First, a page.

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VOL. 128 | NO. 151 | Monday, August 05, 2013

Student Achievement Takes Focus as School Starts

By Bill Dries

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When Shelby County public schools open Monday, Aug. 5, the leaders of the unified school district hope it will shift the civic discussion about public education in a different direction than it has taken in the last two and a half years.

“We can maybe start back talking about student achievement,” interim schools superintendent Dorsey Hopson said.

(Daily News File/Lance Murphey)

Hopson expects Monday’s opening – with three bell times among Shelby County’s 256 schools – will probably come with its share of glitches.

A transportation system that combines part of the old county schools bus fleet with a private bus contractor, all along new routes, will be watched closely for problems.

Hopson has set a goal of responding quickly when the problems arise and having them fixed permanently before Labor Day, Sept. 2.

“The conversation has to be about the kids,” he said. “We have been for two years focused on operational issues and changes and mergers and demergers and lawsuit and referendums and all that. There has not been a lot of focus on student achievement.”

That is what deputy superintendent David Stephens calls a different kind of “heavy lifting” for the school district post-merger shakedown.

“I think the part that’s exciting to us is that we have been so consumed by this merger that sometimes kids are kind of in the background,” he said. “We sit in meetings, and when do we ever do anything that’s going to impact student achievement?”

Even though it is likely schools in the six suburban towns and cities will break away from the merged school system in a year, Hopson said the next goal after getting the 2013-2014 school year started is growing student achievement and proficiency.

“We can’t afford to give the kids a year off or have them be secondary while we go through this,” he said. “They can’t get this year back.”

In the week before the first day of classes, the state of Tennessee released achievement test results by school district, including for the last school year of the separate city and county school systems.

The results showed growth in student proficiency in both school systems, except in reading proficiency for Memphis City Schools’ third- through eighth-graders, which dropped by 0.4 percent. Both school systems were rated “Level 5,” meaning the overall growth for each school system was more than state officials expected.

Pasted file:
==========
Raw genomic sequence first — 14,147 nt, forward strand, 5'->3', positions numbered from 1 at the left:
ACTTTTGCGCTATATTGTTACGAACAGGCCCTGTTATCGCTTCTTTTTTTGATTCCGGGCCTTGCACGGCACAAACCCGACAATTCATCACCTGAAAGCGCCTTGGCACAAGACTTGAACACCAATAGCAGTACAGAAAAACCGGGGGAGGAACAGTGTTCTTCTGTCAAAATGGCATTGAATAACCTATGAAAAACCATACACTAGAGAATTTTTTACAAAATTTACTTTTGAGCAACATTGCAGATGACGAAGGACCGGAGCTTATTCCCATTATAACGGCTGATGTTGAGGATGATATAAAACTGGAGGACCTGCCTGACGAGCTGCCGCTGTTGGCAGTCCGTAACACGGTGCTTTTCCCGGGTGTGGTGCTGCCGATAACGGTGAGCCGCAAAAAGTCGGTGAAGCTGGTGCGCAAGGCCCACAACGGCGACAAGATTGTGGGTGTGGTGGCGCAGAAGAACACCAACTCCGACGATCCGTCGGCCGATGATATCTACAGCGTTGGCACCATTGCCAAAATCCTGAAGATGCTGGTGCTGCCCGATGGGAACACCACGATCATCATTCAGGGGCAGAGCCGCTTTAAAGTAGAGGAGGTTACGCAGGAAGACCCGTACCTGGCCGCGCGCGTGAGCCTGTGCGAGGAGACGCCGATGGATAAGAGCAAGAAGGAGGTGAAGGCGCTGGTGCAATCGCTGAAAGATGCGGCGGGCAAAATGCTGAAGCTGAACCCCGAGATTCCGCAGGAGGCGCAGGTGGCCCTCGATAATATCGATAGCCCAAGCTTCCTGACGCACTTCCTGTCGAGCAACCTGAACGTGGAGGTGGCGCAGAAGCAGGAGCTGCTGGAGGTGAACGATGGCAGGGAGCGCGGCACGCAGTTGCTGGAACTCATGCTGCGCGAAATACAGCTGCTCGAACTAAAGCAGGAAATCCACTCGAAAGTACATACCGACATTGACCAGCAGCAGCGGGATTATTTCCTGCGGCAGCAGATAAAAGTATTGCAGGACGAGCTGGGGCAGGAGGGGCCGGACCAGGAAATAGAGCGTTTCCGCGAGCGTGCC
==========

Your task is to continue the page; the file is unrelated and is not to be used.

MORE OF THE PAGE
Hopson said he is excited about acting on the data, not over a series of school years, but with same-year intervention for students falling behind. That is a national trend in public education, a direct result of the move to get detailed data about student achievement more quickly.

The same data are also used in part to evaluate teachers by the same Level 1-5 system. Teachers rated as Level 3 are judged to be delivering a year’s worth of growth for students; those at Levels 4 and 5 are delivering more than a year’s worth of growth.

With funding from the Bill and Melinda Gates Foundation and local nonprofits, Memphis City Schools began changing how teachers are evaluated for effectiveness and professional development. The Teacher Effectiveness Initiative, as it is known, continues with the consolidation. Even before the merger began July 1, the start of the new fiscal year, Shelby County Schools had signed on to the evaluation measures.

Hopson said the selection of faculties for the new school year using a “mutual consent” model, in which principals and teachers consult and agree on a teacher’s school assignment, is a “huge” change in how schools are staffed.

“You have different phases of transition work,” he said. “There’s a whole body of work that has to be done next year and beyond. We will just shift our focus from the transition piece on opening schools to harmonizing things that need to be harmonized and make other decisions.”

Stephens said the merger on opening day is a combination of the two districts with a common system to operate the two as one. But work remains to make those two systems a single, seamless unit without being able to tell what was once a part of each school system.

“It’s kind of like we’ve taken all of this clay and we’ve put it together. Now we’ve got to shape it into something,” he said. “The last part is the hardest. You can get it together, but to turn it into a beautiful vase or whatever you are trying to do, that’s going to take a lot of work. … Every day something’s coming on the radar, but we address it and move to the next thing.”

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